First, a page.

The Canada Militia Act of 1855 reorganized the whole sedentary militia
into an active militia of 5,000 men. Following the Trent Affair in 1861,
tensions peaked and the threat of Fenian raids in Canada was real. With the
American Civil War in full swing, these Irish sympathizers planned to
invade Canada to divert Britain's attention away from problems at home. All
towns along the US-Canada border organized and trained their local voluntary
militia units. With supplies, weapons, and uniforms shipped
from England, ordinary citizens became soldiers ready to defend their towns
On December 11,1862, the Brockville Infantry Company was organized under the command of Captain Jacob Dockstader Buell, a lawyer. The company comprised 3 officers and 55 militiamen. In 1863 five other neighbouring infantry companies from Lyn, Farmersville, Mallorytown, Easton's Corners and Burritt's Rapids joined to form the 23rd Battalion of volunteer militia, with headquarters in Brockville. The Brockville Infantry Company was called into active service in 1866 during the Fenian raid following the Battle of Ridgeway, but no shots were ever fired. Reorganization on October 5,1866 changed the name to the 42nd Battalion.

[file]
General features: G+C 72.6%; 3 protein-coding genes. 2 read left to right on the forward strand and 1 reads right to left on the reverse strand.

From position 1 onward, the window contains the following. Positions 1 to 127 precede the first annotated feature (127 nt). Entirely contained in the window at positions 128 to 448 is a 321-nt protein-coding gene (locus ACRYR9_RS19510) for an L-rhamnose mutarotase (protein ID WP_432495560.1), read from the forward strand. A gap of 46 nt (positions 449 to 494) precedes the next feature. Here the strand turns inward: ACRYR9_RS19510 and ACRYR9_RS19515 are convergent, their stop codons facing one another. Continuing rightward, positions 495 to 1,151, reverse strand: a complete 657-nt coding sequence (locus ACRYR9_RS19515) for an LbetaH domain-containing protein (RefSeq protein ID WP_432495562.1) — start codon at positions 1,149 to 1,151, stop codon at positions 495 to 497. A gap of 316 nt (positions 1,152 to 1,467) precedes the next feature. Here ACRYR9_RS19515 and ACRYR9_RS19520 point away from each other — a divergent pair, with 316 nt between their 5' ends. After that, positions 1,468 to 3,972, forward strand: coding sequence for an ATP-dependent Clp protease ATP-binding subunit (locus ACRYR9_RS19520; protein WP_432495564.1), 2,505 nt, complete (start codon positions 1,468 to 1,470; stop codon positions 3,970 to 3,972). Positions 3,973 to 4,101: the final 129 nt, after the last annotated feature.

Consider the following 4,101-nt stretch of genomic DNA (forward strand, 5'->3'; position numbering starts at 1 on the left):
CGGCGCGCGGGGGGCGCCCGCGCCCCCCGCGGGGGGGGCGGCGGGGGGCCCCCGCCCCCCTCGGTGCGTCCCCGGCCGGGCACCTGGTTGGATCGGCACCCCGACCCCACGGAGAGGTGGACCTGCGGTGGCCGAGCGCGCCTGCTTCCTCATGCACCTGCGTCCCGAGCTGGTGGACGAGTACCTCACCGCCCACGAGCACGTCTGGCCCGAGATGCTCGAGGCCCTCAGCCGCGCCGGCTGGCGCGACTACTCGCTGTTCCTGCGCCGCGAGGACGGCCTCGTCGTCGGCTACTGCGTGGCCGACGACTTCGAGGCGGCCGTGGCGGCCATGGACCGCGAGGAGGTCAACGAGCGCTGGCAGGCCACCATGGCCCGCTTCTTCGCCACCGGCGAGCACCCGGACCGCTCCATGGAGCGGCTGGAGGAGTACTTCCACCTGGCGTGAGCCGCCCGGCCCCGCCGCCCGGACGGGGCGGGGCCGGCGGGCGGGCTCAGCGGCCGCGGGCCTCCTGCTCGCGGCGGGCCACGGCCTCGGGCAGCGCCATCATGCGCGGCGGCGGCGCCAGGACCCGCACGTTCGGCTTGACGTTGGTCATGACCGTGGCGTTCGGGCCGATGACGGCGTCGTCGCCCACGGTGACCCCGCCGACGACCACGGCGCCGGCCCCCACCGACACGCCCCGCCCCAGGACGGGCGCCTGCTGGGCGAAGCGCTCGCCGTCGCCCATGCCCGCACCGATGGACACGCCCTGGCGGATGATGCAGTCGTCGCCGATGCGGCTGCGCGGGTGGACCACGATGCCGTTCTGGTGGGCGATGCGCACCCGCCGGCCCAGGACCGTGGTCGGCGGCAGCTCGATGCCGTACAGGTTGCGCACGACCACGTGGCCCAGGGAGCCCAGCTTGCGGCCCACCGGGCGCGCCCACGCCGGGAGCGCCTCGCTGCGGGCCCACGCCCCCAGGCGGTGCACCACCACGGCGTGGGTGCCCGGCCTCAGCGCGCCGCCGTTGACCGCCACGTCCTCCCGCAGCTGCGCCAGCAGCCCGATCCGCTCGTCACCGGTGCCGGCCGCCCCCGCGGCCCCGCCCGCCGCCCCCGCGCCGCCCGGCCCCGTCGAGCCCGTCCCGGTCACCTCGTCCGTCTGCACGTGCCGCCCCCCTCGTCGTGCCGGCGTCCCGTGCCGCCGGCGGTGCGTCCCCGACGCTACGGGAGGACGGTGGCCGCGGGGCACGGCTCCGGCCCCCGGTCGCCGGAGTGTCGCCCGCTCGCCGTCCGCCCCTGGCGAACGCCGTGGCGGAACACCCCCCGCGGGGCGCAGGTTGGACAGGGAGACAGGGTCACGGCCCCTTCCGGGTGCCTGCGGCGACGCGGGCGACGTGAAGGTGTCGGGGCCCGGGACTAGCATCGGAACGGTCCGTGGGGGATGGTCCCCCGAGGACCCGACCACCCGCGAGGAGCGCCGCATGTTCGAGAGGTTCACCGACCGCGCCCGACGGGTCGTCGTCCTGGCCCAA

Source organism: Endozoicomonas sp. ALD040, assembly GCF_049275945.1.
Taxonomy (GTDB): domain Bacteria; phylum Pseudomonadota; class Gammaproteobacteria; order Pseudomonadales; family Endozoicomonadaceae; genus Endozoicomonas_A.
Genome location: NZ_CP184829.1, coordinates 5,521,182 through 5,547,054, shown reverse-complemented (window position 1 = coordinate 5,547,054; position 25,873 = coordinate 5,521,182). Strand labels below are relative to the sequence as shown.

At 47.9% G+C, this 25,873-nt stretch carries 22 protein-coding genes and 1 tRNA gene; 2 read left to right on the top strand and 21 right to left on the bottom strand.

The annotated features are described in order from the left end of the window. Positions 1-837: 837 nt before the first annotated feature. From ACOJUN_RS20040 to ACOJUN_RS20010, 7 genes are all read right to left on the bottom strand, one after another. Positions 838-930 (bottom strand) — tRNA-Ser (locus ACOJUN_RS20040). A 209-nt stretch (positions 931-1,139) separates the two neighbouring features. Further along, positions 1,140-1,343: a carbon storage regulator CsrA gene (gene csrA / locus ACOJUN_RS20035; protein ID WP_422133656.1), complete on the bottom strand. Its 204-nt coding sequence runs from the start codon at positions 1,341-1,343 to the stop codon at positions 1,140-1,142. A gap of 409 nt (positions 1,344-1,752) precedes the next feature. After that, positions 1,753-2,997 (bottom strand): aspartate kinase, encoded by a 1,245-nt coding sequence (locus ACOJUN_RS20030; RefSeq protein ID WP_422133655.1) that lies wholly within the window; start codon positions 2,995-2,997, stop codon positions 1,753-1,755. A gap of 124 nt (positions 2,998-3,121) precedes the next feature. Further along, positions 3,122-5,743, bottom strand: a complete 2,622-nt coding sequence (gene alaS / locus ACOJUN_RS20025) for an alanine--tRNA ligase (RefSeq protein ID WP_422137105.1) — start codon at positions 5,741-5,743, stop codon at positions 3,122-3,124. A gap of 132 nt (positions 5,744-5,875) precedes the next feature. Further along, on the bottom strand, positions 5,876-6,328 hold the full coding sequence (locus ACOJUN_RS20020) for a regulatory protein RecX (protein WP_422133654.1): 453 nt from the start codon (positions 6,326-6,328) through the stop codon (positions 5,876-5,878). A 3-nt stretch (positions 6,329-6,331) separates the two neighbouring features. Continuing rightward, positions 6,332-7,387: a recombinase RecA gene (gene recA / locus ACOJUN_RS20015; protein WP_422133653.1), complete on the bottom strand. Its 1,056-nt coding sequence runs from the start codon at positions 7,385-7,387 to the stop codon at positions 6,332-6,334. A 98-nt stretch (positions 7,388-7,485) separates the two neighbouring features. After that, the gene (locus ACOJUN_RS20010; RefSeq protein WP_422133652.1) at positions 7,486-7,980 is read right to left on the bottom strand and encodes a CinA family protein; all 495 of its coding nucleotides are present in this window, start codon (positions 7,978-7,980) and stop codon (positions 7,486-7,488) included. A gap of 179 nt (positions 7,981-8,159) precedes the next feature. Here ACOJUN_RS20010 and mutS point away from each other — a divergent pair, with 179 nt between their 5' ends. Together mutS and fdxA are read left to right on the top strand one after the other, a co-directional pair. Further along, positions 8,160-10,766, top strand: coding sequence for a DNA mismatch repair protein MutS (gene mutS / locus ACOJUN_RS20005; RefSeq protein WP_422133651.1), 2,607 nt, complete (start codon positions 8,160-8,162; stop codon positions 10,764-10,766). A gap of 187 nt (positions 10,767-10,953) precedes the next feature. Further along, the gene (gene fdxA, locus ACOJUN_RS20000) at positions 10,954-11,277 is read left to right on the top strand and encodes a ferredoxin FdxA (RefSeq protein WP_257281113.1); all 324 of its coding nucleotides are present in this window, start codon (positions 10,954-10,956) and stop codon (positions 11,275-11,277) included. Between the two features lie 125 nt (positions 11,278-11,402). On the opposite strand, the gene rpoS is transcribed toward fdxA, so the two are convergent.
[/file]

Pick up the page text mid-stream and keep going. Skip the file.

With Confederation being proclaimed on July 1,1867, the defence of the country no longer relied on the infantry companies, but became the responsibility of the regular army. Later the headquarters moved to Perth, then to Renfrew, then to Pembroke and the name became The Lanark & Renfrew Scottish Regiment. Today the regular and volunteer militia is known as The Brockville Rifles.